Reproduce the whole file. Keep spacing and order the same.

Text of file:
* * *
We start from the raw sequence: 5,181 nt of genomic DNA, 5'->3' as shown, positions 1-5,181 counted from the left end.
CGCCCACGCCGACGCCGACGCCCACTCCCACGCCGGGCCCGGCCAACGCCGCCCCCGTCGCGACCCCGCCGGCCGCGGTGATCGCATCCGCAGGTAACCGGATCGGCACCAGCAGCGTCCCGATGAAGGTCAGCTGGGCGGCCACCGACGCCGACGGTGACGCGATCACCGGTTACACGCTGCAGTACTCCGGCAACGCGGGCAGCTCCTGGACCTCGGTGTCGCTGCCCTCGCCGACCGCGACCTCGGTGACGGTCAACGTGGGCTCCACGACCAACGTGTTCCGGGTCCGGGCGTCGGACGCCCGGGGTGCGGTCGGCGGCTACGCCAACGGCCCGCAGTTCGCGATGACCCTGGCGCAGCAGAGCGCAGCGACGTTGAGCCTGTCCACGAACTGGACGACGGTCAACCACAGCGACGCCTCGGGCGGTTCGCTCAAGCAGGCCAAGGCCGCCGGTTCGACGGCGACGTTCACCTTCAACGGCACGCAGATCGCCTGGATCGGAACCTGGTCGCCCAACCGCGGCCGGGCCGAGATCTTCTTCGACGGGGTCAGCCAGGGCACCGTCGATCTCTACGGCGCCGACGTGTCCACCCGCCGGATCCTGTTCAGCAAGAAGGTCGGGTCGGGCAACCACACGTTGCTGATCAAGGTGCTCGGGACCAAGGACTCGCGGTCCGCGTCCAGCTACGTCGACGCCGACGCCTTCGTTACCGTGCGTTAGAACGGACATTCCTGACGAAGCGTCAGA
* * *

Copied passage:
We start from the raw sequence: 5,181 nt of genomic DNA, 5'->3' as shown, positions 1-5,181 counted from the left end.
CGCCCACGCCGACGCCGACGCCCACTCCCACGCCGGGCCCGGCCAACGCCGCCCCCGTCGCGACCCCGCCGGCCGCGGTGATCGCATCCGCAGGTAACCGGATCGGCACCAGCAGCGTCCCGATGAAGGTCAGCTGGGCGGCCACCGACGCCGACGGTGACGCGATCACCGGTTACACGCTGCAGTACTCCGGCAACGCGGGCAGCTCCTGGACCTCGGTGTCGCTGCCCTCGCCGACCGCGACCTCGGTGACGGTCAACGTGGGCTCCACGACCAACGTGTTCCGGGTCCGGGCGTCGGACGCCCGGGGTGCGGTCGGCGGCTACGCCAACGGCCCGCAGTTCGCGATGACCCTGGCGCAGCAGAGCGCAGCGACGTTGAGCCTGTCCACGAACTGGACGACGGTCAACCACAGCGACGCCTCGGGCGGTTCGCTCAAGCAGGCCAAGGCCGCCGGTTCGACGGCGACGTTCACCTTCAACGGCACGCAGATCGCCTGGATCGGAACCTGGTCGCCCAACCGCGGCCGGGCCGAGATCTTCTTCGACGGGGTCAGCCAGGGCACCGTCGATCTCTACGGCGCCGACGTGTCCACCCGCCGGATCCTGTTCAGCAAGAAGGTCGGGTCGGGCAACCACACGTTGCTGATCAAGGTGCTCGGGACCAAGGACTCGCGGTCCGCGTCCAGCTACGTCGACGCCGACGCCTTCGTTACCGTGCGTTAGAACGGACATTCCTGACGAAGCGTCAGA